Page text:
Most benthic fish have a general body design for living there. They are generally deep bodied, more rounded – as are their fins. They have a higher percentage of white muscle which makes them very explosive – for a few seconds. This is how they live. Blending in with the bottom, waiting for the prey to get within range and then exploding on it. This white muscle also gives these fish a distinctive taste, different from the red muscle typically found in the open water fish such as tuna.
In this environment, the sense of smell is very good. Many have taste and smell buds extended on fleshy appendages called barbels (the “whiskers” of a catfish). Many will have their mouth on the bottom side of their head for easier eating – though the predators (like the grouper) will still have it directly in front. Many will make short migrations into estuaries for breeding, but long open ocean migrations are not common. There are 342 species of benthic fish in the northern Gulf, let’s look at a few.
The Anguilla eel, also known as the “American” and “European” eel.
Something about these animals creeps us out. Maybe their similarity to snakes? Maybe the thought they are electric or venomous – neither of which are true. There are electric eels in the Amazon, but not in the ocean. They do behave much like snakes in that they have very sharp teeth for grabbing prey and can use them on fishermen if they need to. There are 16 species of eels in the northern Gulf. With the exception of the morays – eels live in sandy or muddy bottoms. Shrimpers frequently haul them up, and some are even known as shrimp eels. The American eel (Anguilla rostrata) has a cool life history. They spawn in the middle of the Atlantic Ocean, a place known to the sailors as the Sargasso Sea. It is in the middle of the vortex of ocean currents. The young that catch the northern currents and head to Europe – there they are known as the “European Eel”. Those that catch the southern swirl end up here in the United States are known as the “American Eel”. Their young look like thin pieces of plastic with eyes. Known as elvers they can be found within Pensacola Bay by the thousands when they arrive. The growing adults move up stream and spend part of their lives in our rivers and springs, before swimming back to the Atlantic and starting the process all over. In some areas, there is a commercial fishery for this eel.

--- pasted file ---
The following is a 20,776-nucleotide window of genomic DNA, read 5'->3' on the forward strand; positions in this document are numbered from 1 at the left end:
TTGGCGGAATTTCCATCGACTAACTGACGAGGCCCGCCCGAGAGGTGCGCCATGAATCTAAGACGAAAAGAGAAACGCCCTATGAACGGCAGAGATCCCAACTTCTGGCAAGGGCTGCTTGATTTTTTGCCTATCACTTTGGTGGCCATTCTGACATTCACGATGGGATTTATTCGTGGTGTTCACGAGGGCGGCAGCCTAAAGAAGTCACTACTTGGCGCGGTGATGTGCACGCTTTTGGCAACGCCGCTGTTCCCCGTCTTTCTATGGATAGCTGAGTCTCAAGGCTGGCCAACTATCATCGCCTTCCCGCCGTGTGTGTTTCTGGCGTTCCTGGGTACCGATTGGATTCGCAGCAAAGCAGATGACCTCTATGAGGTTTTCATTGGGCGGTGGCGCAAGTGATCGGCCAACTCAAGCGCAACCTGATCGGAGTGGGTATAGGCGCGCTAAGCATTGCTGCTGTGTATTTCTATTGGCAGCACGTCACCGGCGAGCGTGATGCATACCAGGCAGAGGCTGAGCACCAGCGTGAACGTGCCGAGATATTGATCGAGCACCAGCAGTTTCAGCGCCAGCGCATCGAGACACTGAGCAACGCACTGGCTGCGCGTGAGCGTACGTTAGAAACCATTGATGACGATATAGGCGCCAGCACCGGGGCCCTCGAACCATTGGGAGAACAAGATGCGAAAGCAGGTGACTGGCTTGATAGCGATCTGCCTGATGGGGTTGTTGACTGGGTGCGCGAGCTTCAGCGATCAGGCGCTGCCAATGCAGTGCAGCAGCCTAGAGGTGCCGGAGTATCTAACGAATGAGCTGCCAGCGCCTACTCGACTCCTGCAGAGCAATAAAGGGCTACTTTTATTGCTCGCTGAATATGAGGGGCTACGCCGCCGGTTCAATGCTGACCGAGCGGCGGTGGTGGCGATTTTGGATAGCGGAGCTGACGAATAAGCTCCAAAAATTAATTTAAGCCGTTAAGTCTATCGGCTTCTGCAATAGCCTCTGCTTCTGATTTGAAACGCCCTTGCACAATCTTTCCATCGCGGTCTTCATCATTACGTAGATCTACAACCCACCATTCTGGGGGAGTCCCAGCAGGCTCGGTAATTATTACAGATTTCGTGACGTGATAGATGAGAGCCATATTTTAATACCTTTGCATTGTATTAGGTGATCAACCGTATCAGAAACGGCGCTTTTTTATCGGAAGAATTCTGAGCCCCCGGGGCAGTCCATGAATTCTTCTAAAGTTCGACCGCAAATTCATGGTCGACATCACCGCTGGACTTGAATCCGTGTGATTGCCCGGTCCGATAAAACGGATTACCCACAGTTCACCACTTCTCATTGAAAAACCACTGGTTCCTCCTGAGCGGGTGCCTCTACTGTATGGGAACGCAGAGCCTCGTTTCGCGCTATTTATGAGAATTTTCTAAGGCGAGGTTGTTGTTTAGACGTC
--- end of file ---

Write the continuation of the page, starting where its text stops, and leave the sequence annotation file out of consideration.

The serrated spines and large barbels of the sea catfish. Image: Louisiana Sea Grant
This is a bottom fish that fishermen love to hate. Marine catfish (Ariopsis felis) are oily and not as popular as their freshwater cousins as food. So, when fishermen catch them, they tend to toss them on the beach to die – the idea is that there are fewer to breed – an idea that really does not work – they keep catching them. One interesting twist on this story is that the ghost crabs in the dunes drag the dead ones towards their burrows where they feed on them. The skull of the sea catfish is very hard – giving them their other common name “hardhead” catfish, or “steelhead”. When the crabs are finished the hard skull can be found and the bones on the belly (ventral) side resemble the cross. It is sold in some novelty stores as the “crucifix fish”. To add to the legend, when you shake it, it rattles. This has been described at the “soldiers rolling dice” at the crucifixion. They are actually loose bones. These “crucifix fish” are pretty neat, and pretty common.
The long “whiskers” (barbels) are for finding food buried beneath the sand or mud. It is also believed they may have a form of echolocation to detect prey. As if this were not interesting enough – the males carry the developing eggs within their mouths. Development takes about two weeks and young fish emerge from dad ready for the world.
One other thing the visitor should know – the serrated spine on the dorsal and the pectoral fins can inflict a nasty wound, even releasing a mild toxin. Most discover this when they step on a dead one tossed on the beach, or trying to get one off their hook – be careful of this.
The classic look of a bottom fish. This is the redfish, or red drum.